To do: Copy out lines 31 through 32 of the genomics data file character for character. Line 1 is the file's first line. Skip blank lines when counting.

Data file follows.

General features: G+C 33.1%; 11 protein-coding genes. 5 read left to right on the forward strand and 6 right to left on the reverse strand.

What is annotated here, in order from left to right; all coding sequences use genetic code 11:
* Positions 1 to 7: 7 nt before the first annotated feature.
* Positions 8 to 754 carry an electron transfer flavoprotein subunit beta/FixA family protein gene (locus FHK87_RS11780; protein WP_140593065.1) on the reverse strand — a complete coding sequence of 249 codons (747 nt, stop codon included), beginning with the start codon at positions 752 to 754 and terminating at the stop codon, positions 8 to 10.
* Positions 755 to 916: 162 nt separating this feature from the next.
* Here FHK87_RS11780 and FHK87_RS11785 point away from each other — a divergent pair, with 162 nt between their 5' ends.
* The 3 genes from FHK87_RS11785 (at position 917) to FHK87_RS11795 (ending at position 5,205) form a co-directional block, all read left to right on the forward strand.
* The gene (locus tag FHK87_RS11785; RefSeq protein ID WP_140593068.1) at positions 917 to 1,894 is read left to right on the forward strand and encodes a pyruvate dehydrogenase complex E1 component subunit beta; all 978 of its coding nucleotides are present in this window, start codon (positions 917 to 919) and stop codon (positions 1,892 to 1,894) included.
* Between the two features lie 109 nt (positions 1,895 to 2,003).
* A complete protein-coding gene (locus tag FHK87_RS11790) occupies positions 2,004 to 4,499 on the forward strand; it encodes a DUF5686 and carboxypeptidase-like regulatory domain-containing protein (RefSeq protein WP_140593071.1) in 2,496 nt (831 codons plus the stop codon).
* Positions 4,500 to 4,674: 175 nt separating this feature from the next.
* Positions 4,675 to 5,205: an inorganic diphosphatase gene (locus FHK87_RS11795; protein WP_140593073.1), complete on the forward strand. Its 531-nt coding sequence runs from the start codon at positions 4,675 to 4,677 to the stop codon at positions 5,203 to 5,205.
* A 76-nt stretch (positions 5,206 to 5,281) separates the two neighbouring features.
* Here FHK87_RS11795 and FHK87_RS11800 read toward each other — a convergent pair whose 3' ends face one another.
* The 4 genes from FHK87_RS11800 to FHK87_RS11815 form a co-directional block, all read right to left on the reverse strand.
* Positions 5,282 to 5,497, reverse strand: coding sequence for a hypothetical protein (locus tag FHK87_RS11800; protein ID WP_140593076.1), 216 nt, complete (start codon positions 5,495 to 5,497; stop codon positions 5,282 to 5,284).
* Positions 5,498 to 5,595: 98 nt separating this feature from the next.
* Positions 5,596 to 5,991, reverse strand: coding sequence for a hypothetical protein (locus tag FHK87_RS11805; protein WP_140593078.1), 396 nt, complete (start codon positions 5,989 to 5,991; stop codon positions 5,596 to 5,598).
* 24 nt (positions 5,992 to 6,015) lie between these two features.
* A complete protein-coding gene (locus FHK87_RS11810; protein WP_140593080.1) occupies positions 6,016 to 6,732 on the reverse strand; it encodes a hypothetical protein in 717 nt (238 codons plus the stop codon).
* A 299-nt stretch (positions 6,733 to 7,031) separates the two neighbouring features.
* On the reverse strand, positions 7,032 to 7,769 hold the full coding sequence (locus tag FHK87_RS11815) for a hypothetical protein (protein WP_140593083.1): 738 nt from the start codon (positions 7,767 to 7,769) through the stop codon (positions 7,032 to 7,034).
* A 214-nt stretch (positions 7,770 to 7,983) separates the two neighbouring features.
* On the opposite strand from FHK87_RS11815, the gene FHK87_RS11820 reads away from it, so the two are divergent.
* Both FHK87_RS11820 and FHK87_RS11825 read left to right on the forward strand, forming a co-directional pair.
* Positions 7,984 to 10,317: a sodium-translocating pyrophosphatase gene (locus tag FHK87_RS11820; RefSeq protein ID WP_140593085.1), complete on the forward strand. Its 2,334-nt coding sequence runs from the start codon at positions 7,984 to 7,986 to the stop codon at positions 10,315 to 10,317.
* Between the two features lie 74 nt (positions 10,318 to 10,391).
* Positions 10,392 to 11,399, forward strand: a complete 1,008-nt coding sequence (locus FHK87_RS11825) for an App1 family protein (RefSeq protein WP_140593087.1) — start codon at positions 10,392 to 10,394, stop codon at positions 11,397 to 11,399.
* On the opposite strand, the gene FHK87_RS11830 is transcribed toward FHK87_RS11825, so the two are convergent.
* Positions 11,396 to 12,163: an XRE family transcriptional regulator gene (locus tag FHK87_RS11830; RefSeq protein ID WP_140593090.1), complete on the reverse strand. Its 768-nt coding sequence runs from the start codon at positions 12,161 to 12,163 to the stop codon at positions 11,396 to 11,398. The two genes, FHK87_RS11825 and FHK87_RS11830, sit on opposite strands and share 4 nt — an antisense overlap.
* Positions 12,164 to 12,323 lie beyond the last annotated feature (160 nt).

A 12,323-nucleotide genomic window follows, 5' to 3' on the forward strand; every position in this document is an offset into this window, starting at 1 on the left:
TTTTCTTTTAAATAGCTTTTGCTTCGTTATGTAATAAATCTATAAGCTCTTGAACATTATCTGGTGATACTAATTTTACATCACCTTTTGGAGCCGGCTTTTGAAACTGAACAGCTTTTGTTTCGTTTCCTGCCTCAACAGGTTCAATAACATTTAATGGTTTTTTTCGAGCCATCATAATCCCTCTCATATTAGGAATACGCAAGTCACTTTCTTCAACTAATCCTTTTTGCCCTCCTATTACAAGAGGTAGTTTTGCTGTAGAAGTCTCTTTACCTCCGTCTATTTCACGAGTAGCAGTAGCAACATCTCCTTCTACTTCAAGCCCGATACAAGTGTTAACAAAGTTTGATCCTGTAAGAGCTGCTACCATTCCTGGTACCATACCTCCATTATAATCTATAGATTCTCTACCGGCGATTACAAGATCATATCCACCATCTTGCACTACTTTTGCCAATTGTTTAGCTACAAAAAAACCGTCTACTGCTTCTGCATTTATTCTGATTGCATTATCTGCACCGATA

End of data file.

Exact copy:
* Positions 12,164 to 12,323 lie beyond the last annotated feature (160 nt).

A 12,323-nucleotide genomic window follows, 5' to 3' on the forward strand; every position in this document is an offset into this window, starting at 1 on the left: